4 chicken marylands (leg and thigh portion) or 1 whole chicken cut into 4 quarters.
1 cup natural thick yoghurt ( I used greek style). If you are using normal curd or natural yoghurt drain out the excess water by placing it in a cheese cloth or a sieve for couple of hours.) In that case approx. 11/3 cup of normal curd will yield around 1 cup or little more of hung curd - making sure the curd has still some moisture and not too dry.
2-3 cloves
2 sticks of cinnamon
3-4 green cardamom pods
11/2 tablespoon coriander powder ( u may use freshly ground)
2-3 tablespoon of besan or gram flour, dry roasted 
1 tablespoon Kashmiri Red Chilli Powder
1/2 tablespoon Turmeric powder
2 tablespoon poppy seed(soaked in water and then made into paste) -( non-negotiable ingredient.)
1/4 teaspoon of mace powder
1/3 teaspoon of nutmeg powder
1 large onion roughly chopped
10-12 fresh garlic cloves or 2 tablespoon garlic paste
3/4 tablespoon ginger paste
little drops of keora water (2-3 tiny drops)
Ghee or clarified butter 2 tablespoon
White oil for cooking 2 tablespoon
11/2 teaspoon salt and 1 tablespoon oil for coating on the chicken
extra salt for seasoning
1 tablespoon of ground spices
(Roast 2-3 black peppercorns, 7-8 cardamom pods, , 5-6 cinnamon stick, 7-8 cloves - dry roast them and then grind them in a food processor or a mortal and pestle and store in an airtight container ) 
A good size thick bottomed skillet
kitchen tongs and spatula

Step 1 : Rinse your chicken pieces. Pat them dry with a paper towel. Score on the skin with a sharp knife. Now coat your chicken with 1 tablespoon oil and salt all over and every nook and corner of the bird. Cover and let it rest.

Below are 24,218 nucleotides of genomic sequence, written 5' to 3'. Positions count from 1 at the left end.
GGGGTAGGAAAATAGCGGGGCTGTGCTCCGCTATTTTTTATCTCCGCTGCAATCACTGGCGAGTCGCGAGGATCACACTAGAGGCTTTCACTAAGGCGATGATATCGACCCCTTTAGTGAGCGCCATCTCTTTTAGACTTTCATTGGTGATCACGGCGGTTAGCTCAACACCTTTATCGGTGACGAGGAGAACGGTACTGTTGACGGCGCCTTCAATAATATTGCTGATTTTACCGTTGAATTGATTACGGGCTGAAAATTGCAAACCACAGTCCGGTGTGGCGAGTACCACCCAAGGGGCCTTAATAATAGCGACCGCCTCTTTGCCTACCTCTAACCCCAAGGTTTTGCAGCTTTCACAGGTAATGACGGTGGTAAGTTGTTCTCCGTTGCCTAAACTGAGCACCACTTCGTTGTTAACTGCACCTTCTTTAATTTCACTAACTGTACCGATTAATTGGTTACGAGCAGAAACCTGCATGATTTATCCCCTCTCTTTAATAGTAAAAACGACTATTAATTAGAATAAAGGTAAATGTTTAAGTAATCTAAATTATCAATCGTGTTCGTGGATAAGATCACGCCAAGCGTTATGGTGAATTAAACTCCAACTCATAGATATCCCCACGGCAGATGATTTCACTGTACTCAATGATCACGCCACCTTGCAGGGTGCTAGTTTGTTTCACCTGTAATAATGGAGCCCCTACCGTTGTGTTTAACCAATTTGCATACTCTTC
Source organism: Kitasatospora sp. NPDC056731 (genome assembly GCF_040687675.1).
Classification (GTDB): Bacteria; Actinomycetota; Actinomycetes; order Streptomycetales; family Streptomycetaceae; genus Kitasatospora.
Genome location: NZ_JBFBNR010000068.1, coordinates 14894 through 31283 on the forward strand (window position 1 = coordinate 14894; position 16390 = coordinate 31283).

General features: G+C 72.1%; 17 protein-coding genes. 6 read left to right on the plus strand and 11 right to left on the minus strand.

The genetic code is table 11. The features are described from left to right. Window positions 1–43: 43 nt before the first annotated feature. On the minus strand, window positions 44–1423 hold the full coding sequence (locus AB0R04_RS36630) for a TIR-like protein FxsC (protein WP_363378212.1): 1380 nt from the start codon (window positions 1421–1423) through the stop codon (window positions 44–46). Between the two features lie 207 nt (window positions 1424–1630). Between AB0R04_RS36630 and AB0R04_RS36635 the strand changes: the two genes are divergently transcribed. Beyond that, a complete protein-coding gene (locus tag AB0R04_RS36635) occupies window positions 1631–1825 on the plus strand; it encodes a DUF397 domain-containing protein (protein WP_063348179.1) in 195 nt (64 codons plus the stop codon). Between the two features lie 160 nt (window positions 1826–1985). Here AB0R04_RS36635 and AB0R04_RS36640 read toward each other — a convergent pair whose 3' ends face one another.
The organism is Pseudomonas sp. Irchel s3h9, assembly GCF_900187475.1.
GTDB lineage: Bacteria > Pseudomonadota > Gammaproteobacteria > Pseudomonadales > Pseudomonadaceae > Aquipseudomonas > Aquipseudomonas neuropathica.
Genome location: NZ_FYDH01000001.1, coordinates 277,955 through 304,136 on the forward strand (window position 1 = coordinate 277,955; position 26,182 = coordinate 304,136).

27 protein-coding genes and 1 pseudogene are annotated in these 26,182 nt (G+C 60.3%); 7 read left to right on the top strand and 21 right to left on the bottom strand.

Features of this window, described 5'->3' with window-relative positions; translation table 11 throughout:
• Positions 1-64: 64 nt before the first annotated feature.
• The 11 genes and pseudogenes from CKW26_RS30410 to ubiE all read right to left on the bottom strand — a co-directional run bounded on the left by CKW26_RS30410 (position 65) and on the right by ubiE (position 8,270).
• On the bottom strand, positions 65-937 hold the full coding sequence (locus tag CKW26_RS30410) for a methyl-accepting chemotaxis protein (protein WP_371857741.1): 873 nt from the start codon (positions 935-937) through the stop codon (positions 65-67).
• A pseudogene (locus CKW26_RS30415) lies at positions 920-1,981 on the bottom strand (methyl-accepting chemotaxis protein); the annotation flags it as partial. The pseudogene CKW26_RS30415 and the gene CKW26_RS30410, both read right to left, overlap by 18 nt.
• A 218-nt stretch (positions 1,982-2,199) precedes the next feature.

STEP 2: In a blender or food processor add chopped onion, garlic, ginger paste, mace powder, nutmeg, chilli powder, turmeric powder, coriander powder, ground masala, roasted besan, poppy seed  and by adding little bit of  yoghurt at a time blend to a  smooth paste.
Step 3 : Pour the spice mixture onto the chicken and coat well along with very little drops of keora water . Cover with a cling film and set aside . Overnight is best or atleast 5-6 hours.
Step 4: In a thick bottom skillet heat 2 tablespoon ghee and 2 tablespoon cooking oil. You may choose to use ghee only and not use any oil at all. In that case add 3-4 tbsp ghee. The skillet should have enough room for 4 large legs of chicken.
Step 5 :Now add the whole garam masalas such as cardamom, cloves and cinnamon.

Step 6: Shake off the excess marinade and lay the chicken pcs side by side. The flame should be medium-high. Once they start to change color (little golden brown) on one side you may flip it using a kitchen tong to brown the other side as well. Do not over cook it.. cook until they look a bit charred and golden brown on both sides. 
Step 7:Once the chicken pieces look a little golden make a well in between and pour in the remaining marinade. Keep sautéing with a spatula to fry the marinade mixture . It will soon change colour and release a lot of oil. Add the poppy seed or paste along with the sattu or chana dal paste. Keep turning the chicken atleast a couple of times. Use a spoon to smear the chicken pieces with the marinade mixture that is already cooking. This will keep the chicken moist and prevent from drying out. Once the spices start to separate completely from the oil, making sure that the chicken pieces are nicely smeared in the gravy, simmer and cover. Before that check seasoning and add more salt to taste. Cook for some more time. Let's say around 10 mins more.. Turn off heat and allow to rest.
Step 8: The gravy should be semi dry with the spices almost clinging onto the chicken pieces, leaving the excess fat floating in the skillet.  You may garnish with some ghee and  another tiny drop of keora water to finish it off.  Your Chaap is ready to be served with your favourite rice dish or bread.
This recipe will yield 4 generous servings. The gravy will be very mild in terms of spiciness. If you want more spicy and rich gravy you may adjust the amount of chilli and spices according to your taste. Ghee or clarified butter can be used solely to cook the dish. However I prefer to mix some oil to keep the calorie count low. I hope you enjoy some Chaap with your favourite bread or rice.
Have a blessed day!

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With deep care

EAT as you LIKE.